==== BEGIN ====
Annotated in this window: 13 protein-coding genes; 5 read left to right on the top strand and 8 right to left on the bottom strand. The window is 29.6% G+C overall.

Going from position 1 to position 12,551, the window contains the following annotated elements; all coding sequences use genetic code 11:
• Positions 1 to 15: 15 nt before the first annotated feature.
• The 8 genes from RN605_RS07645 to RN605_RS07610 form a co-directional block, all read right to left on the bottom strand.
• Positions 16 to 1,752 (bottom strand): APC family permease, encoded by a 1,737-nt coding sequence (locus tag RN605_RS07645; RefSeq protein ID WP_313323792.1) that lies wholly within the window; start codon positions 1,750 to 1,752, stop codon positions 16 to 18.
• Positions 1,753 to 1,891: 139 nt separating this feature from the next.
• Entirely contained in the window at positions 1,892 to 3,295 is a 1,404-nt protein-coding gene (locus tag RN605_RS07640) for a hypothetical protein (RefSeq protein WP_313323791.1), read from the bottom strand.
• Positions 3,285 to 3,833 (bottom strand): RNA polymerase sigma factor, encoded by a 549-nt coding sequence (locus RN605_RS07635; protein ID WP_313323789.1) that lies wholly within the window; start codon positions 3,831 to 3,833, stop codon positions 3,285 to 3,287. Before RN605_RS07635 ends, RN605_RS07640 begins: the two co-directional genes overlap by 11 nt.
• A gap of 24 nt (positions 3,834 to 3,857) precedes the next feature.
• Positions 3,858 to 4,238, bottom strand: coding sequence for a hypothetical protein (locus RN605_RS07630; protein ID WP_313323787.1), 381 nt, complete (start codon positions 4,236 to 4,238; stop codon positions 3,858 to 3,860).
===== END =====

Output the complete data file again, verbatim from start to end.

Annotated in this window: 13 protein-coding genes; 5 read left to right on the top strand and 8 right to left on the bottom strand. The window is 29.6% G+C overall.

Going from position 1 to position 12,551, the window contains the following annotated elements; all coding sequences use genetic code 11:
• Positions 1 to 15: 15 nt before the first annotated feature.
• The 8 genes from RN605_RS07645 to RN605_RS07610 form a co-directional block, all read right to left on the bottom strand.
• Positions 16 to 1,752 (bottom strand): APC family permease, encoded by a 1,737-nt coding sequence (locus tag RN605_RS07645; RefSeq protein ID WP_313323792.1) that lies wholly within the window; start codon positions 1,750 to 1,752, stop codon positions 16 to 18.
• Positions 1,753 to 1,891: 139 nt separating this feature from the next.
• Entirely contained in the window at positions 1,892 to 3,295 is a 1,404-nt protein-coding gene (locus tag RN605_RS07640) for a hypothetical protein (RefSeq protein WP_313323791.1), read from the bottom strand.
• Positions 3,285 to 3,833 (bottom strand): RNA polymerase sigma factor, encoded by a 549-nt coding sequence (locus RN605_RS07635; protein ID WP_313323789.1) that lies wholly within the window; start codon positions 3,831 to 3,833, stop codon positions 3,285 to 3,287. Before RN605_RS07635 ends, RN605_RS07640 begins: the two co-directional genes overlap by 11 nt.
• A gap of 24 nt (positions 3,834 to 3,857) precedes the next feature.
• Positions 3,858 to 4,238, bottom strand: coding sequence for a hypothetical protein (locus RN605_RS07630; protein ID WP_313323787.1), 381 nt, complete (start codon positions 4,236 to 4,238; stop codon positions 3,858 to 3,860).